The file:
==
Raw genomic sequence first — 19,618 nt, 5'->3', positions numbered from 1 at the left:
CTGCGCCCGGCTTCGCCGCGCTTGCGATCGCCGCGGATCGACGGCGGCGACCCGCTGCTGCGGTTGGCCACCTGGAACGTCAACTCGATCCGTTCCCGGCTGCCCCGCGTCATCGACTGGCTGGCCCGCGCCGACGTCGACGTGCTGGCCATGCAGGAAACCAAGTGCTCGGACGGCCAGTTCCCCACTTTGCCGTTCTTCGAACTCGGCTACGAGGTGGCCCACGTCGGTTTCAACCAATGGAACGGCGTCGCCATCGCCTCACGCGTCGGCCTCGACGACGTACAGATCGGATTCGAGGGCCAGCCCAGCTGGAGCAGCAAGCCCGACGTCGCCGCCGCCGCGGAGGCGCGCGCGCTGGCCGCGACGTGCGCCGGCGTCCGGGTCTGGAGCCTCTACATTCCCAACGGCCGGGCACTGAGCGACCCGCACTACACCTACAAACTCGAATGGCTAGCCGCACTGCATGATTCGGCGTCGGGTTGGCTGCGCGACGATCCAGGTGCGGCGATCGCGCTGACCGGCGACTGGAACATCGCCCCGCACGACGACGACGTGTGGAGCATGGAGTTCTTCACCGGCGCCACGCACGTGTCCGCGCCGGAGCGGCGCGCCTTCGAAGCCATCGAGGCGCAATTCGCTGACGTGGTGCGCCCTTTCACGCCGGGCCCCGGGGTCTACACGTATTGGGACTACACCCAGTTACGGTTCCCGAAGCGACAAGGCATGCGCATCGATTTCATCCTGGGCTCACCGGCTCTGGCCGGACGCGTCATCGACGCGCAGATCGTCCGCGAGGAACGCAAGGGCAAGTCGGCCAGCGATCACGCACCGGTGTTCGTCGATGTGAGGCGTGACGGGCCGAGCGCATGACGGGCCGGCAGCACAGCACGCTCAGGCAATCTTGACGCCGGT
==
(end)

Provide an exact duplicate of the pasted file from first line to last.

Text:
Raw genomic sequence first — 19,618 nt, 5'->3', positions numbered from 1 at the left:
CTGCGCCCGGCTTCGCCGCGCTTGCGATCGCCGCGGATCGACGGCGGCGACCCGCTGCTGCGGTTGGCCACCTGGAACGTCAACTCGATCCGTTCCCGGCTGCCCCGCGTCATCGACTGGCTGGCCCGCGCCGACGTCGACGTGCTGGCCATGCAGGAAACCAAGTGCTCGGACGGCCAGTTCCCCACTTTGCCGTTCTTCGAACTCGGCTACGAGGTGGCCCACGTCGGTTTCAACCAATGGAACGGCGTCGCCATCGCCTCACGCGTCGGCCTCGACGACGTACAGATCGGATTCGAGGGCCAGCCCAGCTGGAGCAGCAAGCCCGACGTCGCCGCCGCCGCGGAGGCGCGCGCGCTGGCCGCGACGTGCGCCGGCGTCCGGGTCTGGAGCCTCTACATTCCCAACGGCCGGGCACTGAGCGACCCGCACTACACCTACAAACTCGAATGGCTAGCCGCACTGCATGATTCGGCGTCGGGTTGGCTGCGCGACGATCCAGGTGCGGCGATCGCGCTGACCGGCGACTGGAACATCGCCCCGCACGACGACGACGTGTGGAGCATGGAGTTCTTCACCGGCGCCACGCACGTGTCCGCGCCGGAGCGGCGCGCCTTCGAAGCCATCGAGGCGCAATTCGCTGACGTGGTGCGCCCTTTCACGCCGGGCCCCGGGGTCTACACGTATTGGGACTACACCCAGTTACGGTTCCCGAAGCGACAAGGCATGCGCATCGATTTCATCCTGGGCTCACCGGCTCTGGCCGGACGCGTCATCGACGCGCAGATCGTCCGCGAGGAACGCAAGGGCAAGTCGGCCAGCGATCACGCACCGGTGTTCGTCGATGTGAGGCGTGACGGGCCGAGCGCATGACGGGCCGGCAGCACAGCACGCTCAGGCAATCTTGACGCCGGT